No, cooking ham and potatoes from a box was a whole lot easier.  In fact, it wasn’t until I grew up that I realized ham didn’t even come in a can.

"Whaddya mean, I'm Jewish? 
I thought I was Catholic. 
This is Easter, isn't it?"
    Eventually, the joy which is Easter drew to a close.  As we sat transfixed by the litter of candy corpses and the sight of Charlton Heston shoving a stick at the Red Sea, a sad thought struck us like a lightning bolt from the blue:

    No more chocolate bunnies for another year.     

    Whew.  Thank goodness for Halloween.

Happy Easter!


  1. It's funny that my father's father actually was very insistent that his children never got dye on the tables either. Great post Al, working out when exactly Easter Monday falls is one of life's biggest mysteries in my eyes haha.

  2. I used to have chickens that humped like rabbits. Does that count? Nice peep show!

  3. Because I am first generation American, my Easters have never been all that great. First, we threw confetti filled eggs at one another. Then, we ate carne asada. Carne asada! Jesus would not approve. Finally, we went Easter egg hunting at the local park, where everyone stole our family's candy before we ever got a chance to find it.

  4. @Matthew: Several years ago when I was on a ship at sea, I asked the guys I worked with, "I wonder what day of the week Easter falls on this year...?" Yep. pretty dumb like that. Mal was VERY insistent we didn't get dye on his piece of crap table.
    @Bushman: I hope I don't spend the rest of my day with the image of screwing chickens stuck in my mind.
    @Nellie: Thanks for making me laugh. Now I've got the image of carne asada at the Last Supper in my mind (along with Bushman's humping chickens).

  5. A repeat of a repeat, when you get another repeat added there I think a clip show needs to take it's place at your lair..haha..they should just pick one damn date and make easter on that day, just screws everything up. Had tons of chocolate bunnies too and were quite hyper by the time it was through, made a mess everywhere, the table and the chair..haha

    1. A clip show....? What a great idea. It would work here. Or in a barber shop. Or where they do vasectomies.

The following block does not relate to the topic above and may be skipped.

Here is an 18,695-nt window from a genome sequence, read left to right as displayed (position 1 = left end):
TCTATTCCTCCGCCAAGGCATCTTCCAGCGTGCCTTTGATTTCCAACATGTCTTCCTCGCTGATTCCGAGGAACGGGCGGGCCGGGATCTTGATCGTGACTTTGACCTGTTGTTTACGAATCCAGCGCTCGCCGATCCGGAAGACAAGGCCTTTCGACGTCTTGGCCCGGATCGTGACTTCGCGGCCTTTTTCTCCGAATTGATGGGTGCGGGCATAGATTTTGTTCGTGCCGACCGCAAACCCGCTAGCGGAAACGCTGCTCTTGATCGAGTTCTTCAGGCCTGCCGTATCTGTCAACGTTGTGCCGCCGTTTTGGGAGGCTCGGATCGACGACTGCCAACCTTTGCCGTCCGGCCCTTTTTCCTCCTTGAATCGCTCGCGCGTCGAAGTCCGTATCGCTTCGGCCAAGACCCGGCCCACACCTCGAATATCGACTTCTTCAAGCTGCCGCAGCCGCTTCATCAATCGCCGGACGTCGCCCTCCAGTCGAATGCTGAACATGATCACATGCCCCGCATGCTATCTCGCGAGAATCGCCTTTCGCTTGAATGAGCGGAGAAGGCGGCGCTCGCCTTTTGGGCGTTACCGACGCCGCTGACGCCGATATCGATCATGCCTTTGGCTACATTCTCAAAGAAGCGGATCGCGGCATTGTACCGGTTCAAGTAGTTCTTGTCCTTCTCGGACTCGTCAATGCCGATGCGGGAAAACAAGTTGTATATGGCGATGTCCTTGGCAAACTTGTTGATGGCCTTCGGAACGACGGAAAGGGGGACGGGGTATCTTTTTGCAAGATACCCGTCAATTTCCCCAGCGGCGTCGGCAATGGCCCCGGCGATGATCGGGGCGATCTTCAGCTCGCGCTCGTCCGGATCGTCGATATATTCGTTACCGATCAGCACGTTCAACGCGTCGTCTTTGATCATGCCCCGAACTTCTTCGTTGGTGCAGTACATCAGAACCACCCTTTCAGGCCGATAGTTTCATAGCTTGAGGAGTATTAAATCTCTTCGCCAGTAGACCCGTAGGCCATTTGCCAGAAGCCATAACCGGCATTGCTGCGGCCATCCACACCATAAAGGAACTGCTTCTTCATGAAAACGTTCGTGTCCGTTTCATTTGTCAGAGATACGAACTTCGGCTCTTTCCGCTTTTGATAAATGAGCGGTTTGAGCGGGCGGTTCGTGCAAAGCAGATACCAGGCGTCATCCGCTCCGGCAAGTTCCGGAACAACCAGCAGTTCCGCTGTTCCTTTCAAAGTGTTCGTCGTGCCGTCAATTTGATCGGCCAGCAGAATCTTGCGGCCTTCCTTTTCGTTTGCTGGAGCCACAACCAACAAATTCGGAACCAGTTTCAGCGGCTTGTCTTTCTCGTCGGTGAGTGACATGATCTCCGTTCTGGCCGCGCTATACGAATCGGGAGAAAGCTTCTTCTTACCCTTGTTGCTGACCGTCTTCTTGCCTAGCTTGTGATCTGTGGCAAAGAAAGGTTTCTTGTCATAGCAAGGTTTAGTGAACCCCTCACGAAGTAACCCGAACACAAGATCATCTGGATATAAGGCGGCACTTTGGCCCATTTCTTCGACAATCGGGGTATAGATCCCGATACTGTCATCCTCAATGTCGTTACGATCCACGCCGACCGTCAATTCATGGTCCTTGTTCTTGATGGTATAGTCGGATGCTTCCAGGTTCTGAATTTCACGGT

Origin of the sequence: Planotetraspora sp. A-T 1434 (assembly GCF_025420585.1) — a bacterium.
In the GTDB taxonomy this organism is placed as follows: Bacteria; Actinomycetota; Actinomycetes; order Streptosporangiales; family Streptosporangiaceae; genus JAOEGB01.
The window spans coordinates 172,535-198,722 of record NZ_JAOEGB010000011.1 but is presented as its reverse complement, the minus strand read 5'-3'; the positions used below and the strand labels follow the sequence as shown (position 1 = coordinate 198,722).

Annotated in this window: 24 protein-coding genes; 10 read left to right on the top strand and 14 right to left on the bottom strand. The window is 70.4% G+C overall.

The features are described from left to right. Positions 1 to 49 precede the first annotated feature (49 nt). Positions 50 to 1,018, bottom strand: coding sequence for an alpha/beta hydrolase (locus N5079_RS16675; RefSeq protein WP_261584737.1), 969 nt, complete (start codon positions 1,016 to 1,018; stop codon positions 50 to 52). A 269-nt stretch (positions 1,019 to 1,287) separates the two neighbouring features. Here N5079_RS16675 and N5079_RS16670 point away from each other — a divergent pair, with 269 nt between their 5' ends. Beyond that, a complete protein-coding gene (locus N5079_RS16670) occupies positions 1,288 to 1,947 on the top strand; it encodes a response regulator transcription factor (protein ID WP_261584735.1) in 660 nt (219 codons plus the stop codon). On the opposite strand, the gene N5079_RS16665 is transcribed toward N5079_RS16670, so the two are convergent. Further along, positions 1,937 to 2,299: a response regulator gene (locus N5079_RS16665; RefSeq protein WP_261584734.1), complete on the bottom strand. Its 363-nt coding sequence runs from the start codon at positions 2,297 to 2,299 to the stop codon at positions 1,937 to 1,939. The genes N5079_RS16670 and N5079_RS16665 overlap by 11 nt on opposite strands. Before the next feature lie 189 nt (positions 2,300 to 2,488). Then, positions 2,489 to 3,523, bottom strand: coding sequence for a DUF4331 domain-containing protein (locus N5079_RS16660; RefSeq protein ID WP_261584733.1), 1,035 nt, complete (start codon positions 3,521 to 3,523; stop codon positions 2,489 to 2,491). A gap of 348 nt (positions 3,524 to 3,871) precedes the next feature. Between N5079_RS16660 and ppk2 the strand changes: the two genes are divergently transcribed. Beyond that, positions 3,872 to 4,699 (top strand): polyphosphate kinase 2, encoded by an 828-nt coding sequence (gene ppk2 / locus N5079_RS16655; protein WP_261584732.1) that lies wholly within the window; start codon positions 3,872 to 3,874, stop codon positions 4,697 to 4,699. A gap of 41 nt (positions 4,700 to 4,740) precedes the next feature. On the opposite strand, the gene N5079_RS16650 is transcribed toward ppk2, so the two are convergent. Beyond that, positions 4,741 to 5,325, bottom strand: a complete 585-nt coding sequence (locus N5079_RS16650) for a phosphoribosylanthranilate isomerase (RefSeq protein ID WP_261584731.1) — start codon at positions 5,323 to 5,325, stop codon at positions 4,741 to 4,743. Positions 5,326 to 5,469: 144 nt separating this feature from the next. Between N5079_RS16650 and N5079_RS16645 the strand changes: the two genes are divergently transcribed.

6. My dad never went to church even on Christmas or Easter. Well, OK. If somebody was getting married or died, he'd make an exception.

    1. As long as it was someone he knew, though, right?

    2. Well...
      Let's say if he didn't know them, but they were still family, he'd go.
      Dad's family is big.

    3. Not big like the Klumps big, though, right?

    4. No, not poundage big, although there is one guy but he married in and it wasn't at a church.
      The rest of us are normal size. There are just many.
      Dad is one of 14. His dad was one of 14 and his mom was one of 7. Lots of people big!

    5. Good, then the "after event" cold cut/meatballs buffets are probably safe.

  7. lol..great post...Happy Easter Weekend to you and yours!

  8. It was going along so well until you had to pick on the nice lady in the babushka! Happy Easter Al and take it easy with the Peeps! Julie

  9. @DM: Happy Easter to you, too!
    @Julie: Babushka ladies are always easy targets. Plus, they make great stuffed cabbage.

  10. Blah to the vasectomies, do not need a show of that.

  11. Or those guys who do circumcisions. I hear they clean up on tips.

  12. Too funny! Someone just told me today that The Easter Bunny does NOT lay Easter eggs! Blasphemy, I say!! Just look at the Cadbury Bunny and his eggs.

  13. You better believe if I was passing an egg, I'd hop, too.

  14. That was good and pretty funny Al! All I'm really thinking about around this time is egg salad sandwiches and hard boiled egg laden, potato salad. Now I feel the need to know how rabbits became associated with eggs and Easter anyway...

  15. Moreover, a genetic freak bunny that lays chocolate eggs. And we rush to eat them?! Yep, this Jewish gal does.
    I love you and your humor, Al. I'll be back. I'm already blushing.